If the products they sell us are as great as they say, what are General Mills, Kraft, and other processed food behemoths hiding?
- Big Food Behemoths Embarrass their Organic Offshoots / Jim Hightower
Big Food's mobilization against California's right-to-know law is making more green-minded consumers aware of the companies that own their favorite brands.
- Just Don't Let the Other Side Vote / William A. Collins
Texas won't accept your student ID for voting, but your gun permit will do just fine.
- Poisoned Apple, 2012 / Khalil Bendib (Cartoon)
October 9, 2012 · By Janet Redman
Civil society to World Bank president Dr. Jim Kim, "add your voice to the choir of support for an FTT"
Today, the Institute for Policy Studies sent the newly appointed World Bank president Dr. Jim Kim a letter signed by 58 organizations from around the world urging him to champion financial transaction taxes (FTT) – a tiny tax on stocks, bonds, currency and other derivatives trades - as an innovative way to raise much-needed money to address climate change, health and other development priorities in poorer countries. The groups – including WWF, Greenpeace, Oxfam, AFL-CIO, World AIDS Campaign, United Methodist Church, and the Main Street Alliance – come from a broad cross-section of civil society and show a growing consensus that it's time for developed countries to get serious about meeting their promises on climate and development finance.
The letter was sent in anticipation of the World Bank's annual meeting in Tokyo later this week, where high-level finance ministry officials from developed and developing countries will assemble to discuss poverty eradication, sustainable development and the world economic outlook.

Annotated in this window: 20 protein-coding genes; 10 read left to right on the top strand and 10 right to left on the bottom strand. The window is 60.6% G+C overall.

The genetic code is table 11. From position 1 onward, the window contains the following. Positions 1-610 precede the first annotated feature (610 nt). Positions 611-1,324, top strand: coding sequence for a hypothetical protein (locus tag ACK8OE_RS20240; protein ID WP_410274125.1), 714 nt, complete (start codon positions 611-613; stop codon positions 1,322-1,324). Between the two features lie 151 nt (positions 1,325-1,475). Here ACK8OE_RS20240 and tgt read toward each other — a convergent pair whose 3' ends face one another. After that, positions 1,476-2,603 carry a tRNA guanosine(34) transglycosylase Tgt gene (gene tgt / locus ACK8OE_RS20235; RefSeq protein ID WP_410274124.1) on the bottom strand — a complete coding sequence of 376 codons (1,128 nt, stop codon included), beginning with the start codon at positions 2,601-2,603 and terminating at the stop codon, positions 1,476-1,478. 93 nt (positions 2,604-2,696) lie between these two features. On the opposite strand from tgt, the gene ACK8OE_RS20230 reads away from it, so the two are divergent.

In the letter, groups urged Dr. Kim to "[p]romote FTT as a source of innovative finance for developing countries’ efforts to address climate change. Such revenues are needed for the Green Climate Fund and … it would be helpful to promote FTT as a source of climate finance in the context of studies and reports mandated by international bodies such as the G20 and the UN."
In conjunction with the Bank meetings the Leading Group on Innovative Financing for Development will hold a symposium highlighting the role of FTT on meeting the funding gap for climate and development left by the global economic crisis. Two of the countries featured in the event – France and Germany – are part of an eleven-country 'coalition of the willing' that announced their commitment to implement an FTT today at the European Union Finance Ministers Meeting (ECOFIN). The letter to Kim emphasized that "[a]t this key moment in their decision-making, it is particularly important to urge European leaders to allocate part of FTT revenue to development and climate."
Now that countries have taken this leap forward, the World Bank's leader should make his own bold move and support an FTT.
Note: Besides the four biggest economies in the Eurozone – France, Germany, Italy and Spain – Austria, Belgium, Estonia, Greece, Portugal, Slovakia and Slovenia have pledged to implement a financial transaction tax at ECOFIN. This "coalition of the willing" approach will still need to be given the green light by EU heads of state, but the political momentum is clearly strong.
Dr. Jim Yong Kim
The World Bank
1818 H Street, NW
Washington, DC 20433